When Are 1099s Due to Employees?

bizfluent article image

Creatas/Creatas/Getty Images

Form 1099 provides the Internal Revenue Service with information on non-wage income. By cross-referencing 1099s with filed income tax forms, the IRS can verify taxable income and collect the correct tax. Transactions creating income for the payee must be reported using the information return -- 1099 -- for that type of income. Individuals who provide services to a business without being on its payroll have what the IRS calls “miscellaneous income.”

Reporting Requirements

The tax code stipulates that payments and rents of $600 or more and royalties of $10 or more made to an independent contractor during the tax year require a 1099-MISC information return. Prizes and awards of at least $600 given to employees also require a 1099-MISC. The payer sends copy A of the form to the IRS and copy B to the income recipient.


Businesses must provide copy B to the income recipient by Jan. 31. Copy A must be filed with the IRS by Feb. 28 when sent by mail or by March 31 when submitted electronically. Filers with 250 or more 1099 information returns must use electronic submission to comply with IRS regulations. Those filing paper forms must send them with form 1096 “Annual Summary and Transmittal of U.S. Information Returns.” The latter serves as a cover sheet and includes the total number of forms sent. Failure to file incurs a $50 penalty per 1099.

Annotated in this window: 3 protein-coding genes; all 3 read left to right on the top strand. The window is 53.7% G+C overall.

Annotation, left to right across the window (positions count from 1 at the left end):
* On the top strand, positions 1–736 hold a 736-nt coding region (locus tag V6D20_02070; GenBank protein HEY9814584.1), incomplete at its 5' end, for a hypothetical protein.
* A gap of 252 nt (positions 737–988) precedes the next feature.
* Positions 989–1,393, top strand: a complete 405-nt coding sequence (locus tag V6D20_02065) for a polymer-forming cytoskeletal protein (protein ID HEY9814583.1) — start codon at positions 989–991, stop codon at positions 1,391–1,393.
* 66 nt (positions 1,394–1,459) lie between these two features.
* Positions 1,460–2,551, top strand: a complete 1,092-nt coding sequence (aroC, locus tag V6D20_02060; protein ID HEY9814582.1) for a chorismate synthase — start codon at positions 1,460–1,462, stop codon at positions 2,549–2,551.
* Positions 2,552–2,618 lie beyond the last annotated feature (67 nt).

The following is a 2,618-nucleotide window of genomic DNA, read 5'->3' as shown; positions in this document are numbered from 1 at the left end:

Because the sample 1099s on the IRS website are not scannable, they cannot be downloaded for use. The IRS imposes “a penalty of $50 per information return” for filing non-scannable forms. The multi-layered carbon forms can be ordered from the IRS.gov webpage or by calling 1-800-TAX-FORM (1-800-829-3676).


The “2011 Instructions for Form 1099-MISC” notes that form 1099-K replaces the 1099-MISC for reporting vendor payments made through credit cards, payment cards and “third-party network transactions.”